The novel opens in a small Australian country town with a young policeman informing Chris Rogers that her younger sister, Bella Michaels may have been found after having been reported missing. He asks Chris to identify the brutally slain body which turns out to be Bella.
Unlike so many crime novels, this is told mostly from the point of view of Chris and we feel every bit of her anguish. ‘The loss of her is already too much and then there’s the other thing – the end of being loved in the way only my sister could love me. What I feel for her survives and that hurts like battery acid every minute, but worse is that what she felt for me died with her. I will never be loved like that again. ‘
Twelve years older than Bella, our hearts break as the relationship and the intense love between Chris and her only sister is revealed. We’re introduced to Nate, Chris’s truckie ex-husband and their complicated relationship.
The crime and the police investigation is secondary to how the people who are left behind deal with the trauma of loss. The writing is superbly raw and honest and delves into themes of an ever-present feeling of violence, vulnerability and fear felt by many women particularly heightened in the aftermath of a vicious crime. About men’s violence on women, the following paragraph is the most poignant of all.
‘And there are men who don’t cause quite so much damage and so are all too happy to publicise the worst so they can look mild in comparison, and men who do no violence and so don’t see how it is their problem that others do, and here are men who want us to know about the bad and the worse and the negligent so that we go to them for protection and there are men … who are pure and good of heart and intent and who want only to be our friends and brothers and lovers but we have no way of telling those from the others until it’s too late and that, perhaps is the most unbearable thing of all.’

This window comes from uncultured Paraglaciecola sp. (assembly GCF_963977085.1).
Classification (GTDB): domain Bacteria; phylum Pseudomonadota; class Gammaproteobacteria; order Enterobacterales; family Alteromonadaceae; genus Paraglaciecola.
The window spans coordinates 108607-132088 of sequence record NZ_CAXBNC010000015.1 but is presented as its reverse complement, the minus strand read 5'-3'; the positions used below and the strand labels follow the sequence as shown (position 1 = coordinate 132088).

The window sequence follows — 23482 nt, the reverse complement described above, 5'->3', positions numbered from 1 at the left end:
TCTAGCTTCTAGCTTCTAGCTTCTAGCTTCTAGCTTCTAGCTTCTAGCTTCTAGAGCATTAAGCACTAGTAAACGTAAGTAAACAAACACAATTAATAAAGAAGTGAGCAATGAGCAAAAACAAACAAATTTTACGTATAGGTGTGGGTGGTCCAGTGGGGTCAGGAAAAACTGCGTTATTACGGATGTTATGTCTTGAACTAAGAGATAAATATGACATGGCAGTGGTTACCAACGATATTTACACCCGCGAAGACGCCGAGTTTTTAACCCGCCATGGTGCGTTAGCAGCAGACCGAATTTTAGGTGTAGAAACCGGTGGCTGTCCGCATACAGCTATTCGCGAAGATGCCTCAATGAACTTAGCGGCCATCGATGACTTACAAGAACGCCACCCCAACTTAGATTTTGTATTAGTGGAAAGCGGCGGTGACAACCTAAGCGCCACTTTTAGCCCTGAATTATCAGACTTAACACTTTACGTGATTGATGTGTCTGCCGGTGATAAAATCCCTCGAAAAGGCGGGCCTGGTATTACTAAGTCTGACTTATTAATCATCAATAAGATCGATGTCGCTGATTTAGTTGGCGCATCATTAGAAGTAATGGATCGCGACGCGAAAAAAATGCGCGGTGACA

On the other side, is the media’s portrayal of a slain girl who is interesting only because she is young and pretty and the relentless pursuit for an angle at all costs. And this is where we’re put into journalist, May Norman’s point of view. We read her posts just as we would the newspaper. She too must deal with the aftermath of the murder and her job of reporting, while escaping from her own loss of love. If there is any weakness at all in this novel, it would be this character whom I found difficult to warm to.
Shortlisted for the Miles Franklin and Stella prize in 2017, this is an important novel to read, well executed and exquisitely written.